United States v. Tsarnaev

Summarized by:

  • Court: U.S. Supreme Court Certiorari Granted
  • Area(s) of Law: Criminal Law
  • Date Filed: March 22, 2021
  • Case #: 20-443
  • Judge(s)/Court Below: Court of Appeals for the First Circuit, 968 F.3d 24 (2020)
  • Full Text Opinion

(1) Whether the U.S. Court of Appeals for the First Circuit erred in concluding that Dzhokhar Tsarnaev’s capital sentences must be vacated on the ground that the district court, during its 21-day voir dire, did not ask each prospective juror for a specific accounting of the pretrial media coverage that he or she had read, heard, or seen about Respondent's case; and (2) whether the district court committed reversible error at the penalty phase of Respondent's trial by excluding evidence that Respondent's older brother was allegedly involved in different crimes two years before the offenses for which Respondent was convicted.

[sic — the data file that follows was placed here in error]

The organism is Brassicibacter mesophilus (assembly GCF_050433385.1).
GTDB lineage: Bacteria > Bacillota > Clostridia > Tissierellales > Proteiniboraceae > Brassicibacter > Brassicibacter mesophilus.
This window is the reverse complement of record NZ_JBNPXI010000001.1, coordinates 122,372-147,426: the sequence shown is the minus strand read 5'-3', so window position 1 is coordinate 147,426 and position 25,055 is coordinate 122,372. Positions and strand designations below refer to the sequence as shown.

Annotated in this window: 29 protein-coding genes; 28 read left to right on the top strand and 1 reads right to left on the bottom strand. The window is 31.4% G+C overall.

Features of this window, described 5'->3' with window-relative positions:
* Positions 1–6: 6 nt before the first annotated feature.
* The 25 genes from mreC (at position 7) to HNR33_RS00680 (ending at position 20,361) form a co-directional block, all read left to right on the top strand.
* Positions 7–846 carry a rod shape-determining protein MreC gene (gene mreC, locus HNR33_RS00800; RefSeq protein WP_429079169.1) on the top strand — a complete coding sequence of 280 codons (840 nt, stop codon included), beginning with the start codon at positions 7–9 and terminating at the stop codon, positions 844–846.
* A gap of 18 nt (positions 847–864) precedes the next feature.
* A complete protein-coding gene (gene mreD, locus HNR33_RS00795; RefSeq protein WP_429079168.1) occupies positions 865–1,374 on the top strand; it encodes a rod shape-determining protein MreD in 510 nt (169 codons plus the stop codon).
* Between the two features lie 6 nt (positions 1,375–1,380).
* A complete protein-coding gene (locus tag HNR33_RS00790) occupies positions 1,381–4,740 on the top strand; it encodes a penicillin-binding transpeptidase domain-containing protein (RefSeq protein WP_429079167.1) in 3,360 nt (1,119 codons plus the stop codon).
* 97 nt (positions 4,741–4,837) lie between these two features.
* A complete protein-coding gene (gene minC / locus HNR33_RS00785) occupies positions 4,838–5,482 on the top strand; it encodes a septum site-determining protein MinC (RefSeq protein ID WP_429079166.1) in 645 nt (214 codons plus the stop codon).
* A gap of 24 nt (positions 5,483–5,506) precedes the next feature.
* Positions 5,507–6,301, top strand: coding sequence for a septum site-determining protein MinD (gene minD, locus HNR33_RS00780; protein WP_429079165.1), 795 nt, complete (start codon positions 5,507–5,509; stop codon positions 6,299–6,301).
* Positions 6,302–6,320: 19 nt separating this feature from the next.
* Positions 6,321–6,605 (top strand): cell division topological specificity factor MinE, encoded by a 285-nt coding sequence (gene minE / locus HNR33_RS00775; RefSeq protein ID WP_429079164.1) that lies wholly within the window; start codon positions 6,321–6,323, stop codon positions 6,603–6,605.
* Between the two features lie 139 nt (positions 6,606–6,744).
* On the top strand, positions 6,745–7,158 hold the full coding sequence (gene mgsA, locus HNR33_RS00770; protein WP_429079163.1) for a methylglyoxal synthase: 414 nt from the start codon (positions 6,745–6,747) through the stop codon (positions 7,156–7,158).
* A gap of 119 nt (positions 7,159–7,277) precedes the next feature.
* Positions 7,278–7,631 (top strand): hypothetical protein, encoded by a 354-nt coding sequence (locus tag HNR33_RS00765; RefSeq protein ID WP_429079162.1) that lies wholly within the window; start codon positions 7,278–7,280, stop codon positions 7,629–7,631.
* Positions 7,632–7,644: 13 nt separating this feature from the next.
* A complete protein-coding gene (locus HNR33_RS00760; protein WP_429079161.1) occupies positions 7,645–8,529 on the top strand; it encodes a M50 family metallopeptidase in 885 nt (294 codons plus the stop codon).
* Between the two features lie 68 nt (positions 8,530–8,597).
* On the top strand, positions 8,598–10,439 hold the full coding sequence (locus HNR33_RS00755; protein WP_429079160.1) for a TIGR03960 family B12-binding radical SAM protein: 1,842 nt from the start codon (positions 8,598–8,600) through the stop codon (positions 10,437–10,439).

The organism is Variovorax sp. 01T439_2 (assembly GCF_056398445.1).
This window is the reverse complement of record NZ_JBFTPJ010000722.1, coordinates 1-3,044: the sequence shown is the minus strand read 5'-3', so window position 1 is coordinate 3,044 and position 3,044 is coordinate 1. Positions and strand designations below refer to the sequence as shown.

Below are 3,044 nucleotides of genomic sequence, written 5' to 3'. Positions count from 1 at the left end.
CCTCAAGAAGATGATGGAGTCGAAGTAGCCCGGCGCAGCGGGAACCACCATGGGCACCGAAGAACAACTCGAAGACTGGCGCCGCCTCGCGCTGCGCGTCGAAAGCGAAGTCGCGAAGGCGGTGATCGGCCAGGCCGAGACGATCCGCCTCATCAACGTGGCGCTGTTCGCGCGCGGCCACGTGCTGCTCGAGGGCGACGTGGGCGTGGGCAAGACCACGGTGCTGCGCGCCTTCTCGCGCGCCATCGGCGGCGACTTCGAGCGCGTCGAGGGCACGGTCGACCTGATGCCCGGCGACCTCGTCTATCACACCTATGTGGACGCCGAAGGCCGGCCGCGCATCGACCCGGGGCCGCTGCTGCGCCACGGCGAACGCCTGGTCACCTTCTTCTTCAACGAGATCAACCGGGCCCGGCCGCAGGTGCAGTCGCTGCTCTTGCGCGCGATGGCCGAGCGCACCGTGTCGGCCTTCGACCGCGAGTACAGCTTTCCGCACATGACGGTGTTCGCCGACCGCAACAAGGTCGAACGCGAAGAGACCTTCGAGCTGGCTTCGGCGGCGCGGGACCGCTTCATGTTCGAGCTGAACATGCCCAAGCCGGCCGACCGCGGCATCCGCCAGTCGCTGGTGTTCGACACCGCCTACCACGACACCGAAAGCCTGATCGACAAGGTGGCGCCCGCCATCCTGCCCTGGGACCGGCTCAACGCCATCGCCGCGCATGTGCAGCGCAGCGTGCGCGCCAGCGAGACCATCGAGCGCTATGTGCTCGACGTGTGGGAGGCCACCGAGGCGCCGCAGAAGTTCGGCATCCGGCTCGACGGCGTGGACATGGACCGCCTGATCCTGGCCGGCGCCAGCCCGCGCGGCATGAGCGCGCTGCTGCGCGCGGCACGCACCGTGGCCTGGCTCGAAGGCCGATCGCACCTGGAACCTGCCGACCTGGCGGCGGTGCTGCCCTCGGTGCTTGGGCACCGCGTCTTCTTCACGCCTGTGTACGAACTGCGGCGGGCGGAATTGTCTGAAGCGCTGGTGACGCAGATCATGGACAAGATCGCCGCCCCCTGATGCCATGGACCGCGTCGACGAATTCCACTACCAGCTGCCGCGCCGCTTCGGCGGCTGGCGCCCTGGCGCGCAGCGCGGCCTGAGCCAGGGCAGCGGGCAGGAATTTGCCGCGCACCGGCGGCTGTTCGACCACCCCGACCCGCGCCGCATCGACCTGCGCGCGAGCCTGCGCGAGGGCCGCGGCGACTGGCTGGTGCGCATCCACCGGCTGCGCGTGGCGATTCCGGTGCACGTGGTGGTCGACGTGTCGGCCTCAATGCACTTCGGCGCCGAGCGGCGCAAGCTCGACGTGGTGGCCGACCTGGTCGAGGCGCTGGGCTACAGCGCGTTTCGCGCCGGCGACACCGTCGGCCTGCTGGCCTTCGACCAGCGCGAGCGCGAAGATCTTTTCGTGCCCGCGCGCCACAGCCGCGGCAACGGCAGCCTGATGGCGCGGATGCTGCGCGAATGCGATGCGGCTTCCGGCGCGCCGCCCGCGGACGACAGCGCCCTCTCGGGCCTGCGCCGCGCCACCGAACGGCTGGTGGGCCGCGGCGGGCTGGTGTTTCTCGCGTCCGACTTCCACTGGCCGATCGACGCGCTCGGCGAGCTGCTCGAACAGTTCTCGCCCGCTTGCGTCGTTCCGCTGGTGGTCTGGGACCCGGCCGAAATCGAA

Respondent discharged two bombs near the finish line of the Boston Marathon in 2013, killing three and injuring hundreds. After convicting Respondent of multiple offenses for the bombing, the jury recommended—and the district court imposed—death sentences on six counts. The issue before the Supreme Court is whether the First Circuit erred in vacating the death sentence for the district court’s failure to ask prospective jurors for a specific accounting of pretrial media coverage they had seen, heard, or read. Petitioner argues that, with that decision, the court of appeals “announced an unexpected and inflexible voir dire rule that denies district courts the broad discretion to manage juries that [Supreme Court] precedents provide.” Petitioner contends that the district court’s extensive jury-selection procedures appropriately and effectively ensured that Respondent received a fair trial. Petitioner also argues that to reinstate the sentences that the jury and the district court found appropriate, the government will have to retry the penalty phase of the case which means that “the court will have to conduct (and prospective jurors will have to undergo) a voir dire that will presumably be much longer and more onerous than the original 21-day proceeding.” Finally, Petitioner asserts that “[g]iven the profound stakes of the erroneous vacatur of respondent’s capital sentences, the First Circuit should not have the last word.”

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